What Might Your Future Look Like if You Study Law in 2023?
It’s always hard to imagine yourself in a role without actually spending a day on the job. How can you choose an area of study without knowing what is in store? Well, you don’t need to enter the legal profession with your eyes shut, as there is a lot of information out that will be able to assist you in your decision and understanding of the course curriculum. Today, we are going to take a look at what studying law or a JD online could mean for you in 2023.
Explore local in-person and online universities
You can surf the internet for hours at a time, but sometimes the best way to get a feeling about an experience is to experience it for yourself. Depending on when the next orientation day is, have a look around to see what universities have events and Q&A sessions for law studies and maybe even the university in general. If you attend these sessions with a prepared set of questions, you will have the opportunity to ask your future lecturers exactly what kind of time commitment you are looking at for full-time and part-time study.
Don’t underestimate the reading
Any university student will tell you that the writing requirements for any given course can be overwhelming, but perhaps none more so than studying law. According to online law school communities, the first year of law will come with a heavier reading load than subsequent years as you are laying the base of your knowledge in that first year. The second and third years will still have a significant reading volume, but by that stage, the readings are less dry and introductory and will be more case-related and interesting.
Most qualifications will come with an expectation that you take on an internship when studying law. This will allow you to explore the foundations of your study and see how they are applied in real time in the real world. Your choice of internship may heavily influence the legal discipline that you choose to pursue in years to come, so ensure that you are applying for internships mindfully. You may have an interest in family law, corporate law, human rights law or other areas that have significance to you. Your internship will not contribute to your grades, but it will make you a very attractive candidate when you come to graduate and pass the bar.
Meeting peers and colleagues
The camaraderie that comes with university study is quite profound. Those late-night study sessions and assignment work will really bond you, and you may even work together in the same profession or law firm in the future. Expanding your professional circle may not be the reason you got into law, but you will enjoy the benefits and knowing your peers can really make the study season a little more bearable. There are also several law student committees and social groups that you can join which will not only connect you with even more students, but it looks great on your resume.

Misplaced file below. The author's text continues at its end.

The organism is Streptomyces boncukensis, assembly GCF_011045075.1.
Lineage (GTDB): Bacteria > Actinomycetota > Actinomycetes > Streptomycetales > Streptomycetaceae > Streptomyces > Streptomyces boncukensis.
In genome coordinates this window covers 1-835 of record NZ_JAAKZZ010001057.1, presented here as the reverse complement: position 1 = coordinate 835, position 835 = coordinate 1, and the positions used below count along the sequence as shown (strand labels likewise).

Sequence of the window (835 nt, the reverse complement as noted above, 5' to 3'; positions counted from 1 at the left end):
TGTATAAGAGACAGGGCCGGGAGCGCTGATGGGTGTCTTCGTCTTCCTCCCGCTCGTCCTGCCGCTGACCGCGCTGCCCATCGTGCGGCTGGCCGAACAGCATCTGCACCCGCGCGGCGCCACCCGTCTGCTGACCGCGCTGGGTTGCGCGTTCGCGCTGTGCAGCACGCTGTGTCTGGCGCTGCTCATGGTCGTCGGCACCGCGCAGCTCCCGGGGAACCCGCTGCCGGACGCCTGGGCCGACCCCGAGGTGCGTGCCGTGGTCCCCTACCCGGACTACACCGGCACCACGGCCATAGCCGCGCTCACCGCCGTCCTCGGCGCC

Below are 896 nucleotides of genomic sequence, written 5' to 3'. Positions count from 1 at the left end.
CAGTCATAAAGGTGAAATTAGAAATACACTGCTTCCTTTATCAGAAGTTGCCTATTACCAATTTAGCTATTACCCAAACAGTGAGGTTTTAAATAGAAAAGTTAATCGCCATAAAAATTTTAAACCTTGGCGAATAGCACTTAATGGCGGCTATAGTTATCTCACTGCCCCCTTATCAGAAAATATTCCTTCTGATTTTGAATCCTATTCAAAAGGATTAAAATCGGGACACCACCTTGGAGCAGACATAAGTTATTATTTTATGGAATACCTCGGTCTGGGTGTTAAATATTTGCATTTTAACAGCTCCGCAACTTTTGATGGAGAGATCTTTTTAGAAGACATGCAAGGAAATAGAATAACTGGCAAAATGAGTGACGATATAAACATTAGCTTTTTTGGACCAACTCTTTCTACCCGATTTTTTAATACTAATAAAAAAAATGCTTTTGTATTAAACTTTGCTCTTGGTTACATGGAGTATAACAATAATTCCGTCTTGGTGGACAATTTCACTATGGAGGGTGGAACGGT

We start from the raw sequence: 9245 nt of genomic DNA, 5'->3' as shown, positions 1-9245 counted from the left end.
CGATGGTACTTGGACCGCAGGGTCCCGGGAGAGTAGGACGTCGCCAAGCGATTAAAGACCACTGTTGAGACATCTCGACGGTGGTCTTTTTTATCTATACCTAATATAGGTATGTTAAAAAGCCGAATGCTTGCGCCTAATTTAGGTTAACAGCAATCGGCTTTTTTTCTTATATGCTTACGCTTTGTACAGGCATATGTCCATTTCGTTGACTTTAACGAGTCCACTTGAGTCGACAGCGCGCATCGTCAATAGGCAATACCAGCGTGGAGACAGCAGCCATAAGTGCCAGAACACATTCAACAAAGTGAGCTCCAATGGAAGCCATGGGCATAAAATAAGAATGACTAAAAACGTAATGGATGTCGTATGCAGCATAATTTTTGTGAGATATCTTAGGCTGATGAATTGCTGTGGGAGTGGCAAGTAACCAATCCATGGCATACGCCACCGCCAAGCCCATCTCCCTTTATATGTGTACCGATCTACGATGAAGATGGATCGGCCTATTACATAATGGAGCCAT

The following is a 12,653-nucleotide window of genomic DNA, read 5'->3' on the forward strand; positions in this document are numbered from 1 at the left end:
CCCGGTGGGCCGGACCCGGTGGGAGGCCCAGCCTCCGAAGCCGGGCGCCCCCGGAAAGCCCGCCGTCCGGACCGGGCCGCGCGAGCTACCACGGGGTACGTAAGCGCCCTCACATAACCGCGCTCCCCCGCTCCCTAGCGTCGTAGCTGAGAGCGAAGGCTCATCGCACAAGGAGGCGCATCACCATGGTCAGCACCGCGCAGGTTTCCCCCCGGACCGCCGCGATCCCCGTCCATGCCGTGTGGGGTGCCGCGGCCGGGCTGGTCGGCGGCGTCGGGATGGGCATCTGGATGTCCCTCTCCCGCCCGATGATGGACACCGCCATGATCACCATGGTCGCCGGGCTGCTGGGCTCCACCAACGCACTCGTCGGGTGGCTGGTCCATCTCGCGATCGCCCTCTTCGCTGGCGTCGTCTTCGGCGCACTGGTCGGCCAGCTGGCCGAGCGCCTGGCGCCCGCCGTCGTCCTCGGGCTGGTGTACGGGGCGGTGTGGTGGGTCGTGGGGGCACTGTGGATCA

Remote study and abroad study opportunities
University study looks so different now from what it did in years gone by, which was an unexpected side effect of the pandemic. If access to physical university has stopped you from applying for a university degree in law, you will find that there are actually many remote avenues out there.
In fact, you may even choose to take your studies overseas as you study abroad and travel while you learn. Undertaking a student exchange is a great way to make new friends at your university and see the legal profession through a different lens and through a different culture. These learnings are absolutely priceless and will be invaluable to your study and how you approach your career.
If you are still on the fence about studying law and what it looks like in practice, then don’t be afraid to join online Facebook groups and communities that can give that extra intel. You can also follow the leading law universities on social media and through email marketing so you stay up to date with enrollment timelines and other important information.